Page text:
The couple  went all round Delhi for the Indian food they would come to love – imagine my surprise when I read in the book ‘best South Indian food in Delhi can be eaten at Saravanna Bhawan’. I thought, how did he know! Since I keep finding people in north who are not so aware about it. Mystery soon unravelled – Dave and Jenny were part of Eating Out in Delhi group – and sample food from all over Delhi, including gastronomic delights of Old Delhi. I smiled when Dave was unimpressed with over-hyped Khan Market – I agreed.

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Book Review: Delhi: 14 Historic Walks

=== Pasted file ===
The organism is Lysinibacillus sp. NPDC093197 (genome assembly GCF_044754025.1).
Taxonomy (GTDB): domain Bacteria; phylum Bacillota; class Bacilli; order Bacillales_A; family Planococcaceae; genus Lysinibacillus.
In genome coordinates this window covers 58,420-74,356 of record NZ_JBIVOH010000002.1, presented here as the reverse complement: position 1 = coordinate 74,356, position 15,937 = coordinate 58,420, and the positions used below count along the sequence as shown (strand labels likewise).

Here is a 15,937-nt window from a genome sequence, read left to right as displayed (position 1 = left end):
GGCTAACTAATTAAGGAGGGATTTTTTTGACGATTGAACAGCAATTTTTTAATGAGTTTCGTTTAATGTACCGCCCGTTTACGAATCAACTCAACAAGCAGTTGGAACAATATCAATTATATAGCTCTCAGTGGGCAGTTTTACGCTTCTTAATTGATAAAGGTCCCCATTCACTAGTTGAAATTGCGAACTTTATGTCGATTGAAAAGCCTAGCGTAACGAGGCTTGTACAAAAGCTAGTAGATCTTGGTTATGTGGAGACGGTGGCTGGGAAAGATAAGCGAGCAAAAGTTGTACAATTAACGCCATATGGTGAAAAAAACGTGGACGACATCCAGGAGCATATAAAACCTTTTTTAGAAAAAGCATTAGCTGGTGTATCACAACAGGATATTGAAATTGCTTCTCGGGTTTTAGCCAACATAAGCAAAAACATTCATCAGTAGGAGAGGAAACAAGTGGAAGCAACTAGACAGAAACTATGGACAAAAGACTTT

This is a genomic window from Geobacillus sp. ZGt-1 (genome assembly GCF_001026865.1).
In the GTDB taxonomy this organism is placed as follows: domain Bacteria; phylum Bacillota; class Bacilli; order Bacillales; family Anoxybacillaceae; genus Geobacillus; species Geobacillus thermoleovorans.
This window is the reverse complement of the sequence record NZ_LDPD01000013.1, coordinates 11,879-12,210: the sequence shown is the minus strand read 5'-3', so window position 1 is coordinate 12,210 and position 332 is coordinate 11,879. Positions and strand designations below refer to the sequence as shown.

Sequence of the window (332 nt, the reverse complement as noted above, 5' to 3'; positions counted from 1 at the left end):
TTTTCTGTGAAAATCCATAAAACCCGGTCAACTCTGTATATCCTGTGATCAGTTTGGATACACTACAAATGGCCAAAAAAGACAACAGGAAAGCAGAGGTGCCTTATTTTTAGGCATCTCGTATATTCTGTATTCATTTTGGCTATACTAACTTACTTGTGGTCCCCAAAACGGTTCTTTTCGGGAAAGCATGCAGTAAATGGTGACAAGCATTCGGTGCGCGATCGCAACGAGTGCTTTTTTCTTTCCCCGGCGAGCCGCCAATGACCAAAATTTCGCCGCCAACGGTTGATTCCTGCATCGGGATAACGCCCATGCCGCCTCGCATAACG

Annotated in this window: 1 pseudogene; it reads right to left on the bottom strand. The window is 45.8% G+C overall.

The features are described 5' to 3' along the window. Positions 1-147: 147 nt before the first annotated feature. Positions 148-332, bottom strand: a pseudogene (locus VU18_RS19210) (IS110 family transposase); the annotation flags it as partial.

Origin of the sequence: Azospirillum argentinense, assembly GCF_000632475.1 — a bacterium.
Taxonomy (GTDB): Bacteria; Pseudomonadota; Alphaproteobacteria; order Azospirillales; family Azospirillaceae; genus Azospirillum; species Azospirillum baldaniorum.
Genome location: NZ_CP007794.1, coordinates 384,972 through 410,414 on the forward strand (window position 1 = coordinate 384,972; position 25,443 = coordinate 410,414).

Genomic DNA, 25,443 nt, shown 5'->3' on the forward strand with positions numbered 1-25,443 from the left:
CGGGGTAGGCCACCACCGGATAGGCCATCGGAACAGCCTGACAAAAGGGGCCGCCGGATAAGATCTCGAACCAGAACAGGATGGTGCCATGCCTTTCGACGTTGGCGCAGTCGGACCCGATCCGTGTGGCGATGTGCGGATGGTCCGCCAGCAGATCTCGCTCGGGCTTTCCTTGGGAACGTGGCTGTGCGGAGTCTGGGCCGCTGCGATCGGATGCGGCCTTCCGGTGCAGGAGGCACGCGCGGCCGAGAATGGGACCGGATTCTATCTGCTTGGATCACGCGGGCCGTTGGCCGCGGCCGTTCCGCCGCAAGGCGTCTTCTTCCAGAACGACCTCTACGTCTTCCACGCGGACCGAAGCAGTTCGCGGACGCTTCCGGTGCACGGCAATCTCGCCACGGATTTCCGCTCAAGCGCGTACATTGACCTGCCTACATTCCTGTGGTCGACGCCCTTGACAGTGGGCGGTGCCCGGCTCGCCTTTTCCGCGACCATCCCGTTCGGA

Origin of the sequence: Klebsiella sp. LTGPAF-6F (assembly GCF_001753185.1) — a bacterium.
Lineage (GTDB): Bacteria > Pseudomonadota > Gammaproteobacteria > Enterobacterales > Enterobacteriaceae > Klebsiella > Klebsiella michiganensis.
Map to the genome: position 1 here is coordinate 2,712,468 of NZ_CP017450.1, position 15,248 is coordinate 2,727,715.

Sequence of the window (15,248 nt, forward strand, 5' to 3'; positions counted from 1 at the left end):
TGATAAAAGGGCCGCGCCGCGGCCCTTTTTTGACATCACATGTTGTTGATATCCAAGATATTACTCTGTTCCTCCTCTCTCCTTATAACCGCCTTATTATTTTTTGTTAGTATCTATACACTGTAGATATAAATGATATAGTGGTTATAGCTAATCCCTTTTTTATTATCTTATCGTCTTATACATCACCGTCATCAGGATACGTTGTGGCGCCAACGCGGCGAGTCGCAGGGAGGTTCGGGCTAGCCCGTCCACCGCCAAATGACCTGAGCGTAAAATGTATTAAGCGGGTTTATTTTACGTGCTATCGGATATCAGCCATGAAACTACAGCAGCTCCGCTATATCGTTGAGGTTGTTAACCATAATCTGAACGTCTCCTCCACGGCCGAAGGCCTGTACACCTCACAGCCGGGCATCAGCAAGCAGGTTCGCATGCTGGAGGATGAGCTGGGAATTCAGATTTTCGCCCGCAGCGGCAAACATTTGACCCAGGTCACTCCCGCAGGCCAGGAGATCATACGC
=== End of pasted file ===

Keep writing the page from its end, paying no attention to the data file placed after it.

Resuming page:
They say, you learn more about a city by walking around.  You walk around Florence, Paris, Munich, Edinburgh and even New York! Delhi, a city I call home and one that is 100 years old this year, is another such city that can be appreciated on walks. ‘Delhi – 14 historic walks’ is a delightful guide book that helps you to accomplish that.

ImageFrankly, this book does not need a book review to extol its virtues. Its back cover lists its merits in simple no-nonsense words in the back cover. However, to do the book and Blogadda’s book program justice, I will first air my views for the record.

I jumped to have this book since I have been on Delhi walks (and none by INTACH to which Swapna Liddle belongs to but that I will come to later). Delhi has a fantastic cultural heritage, but most of us even while living in the city sleep-walk through it. I did.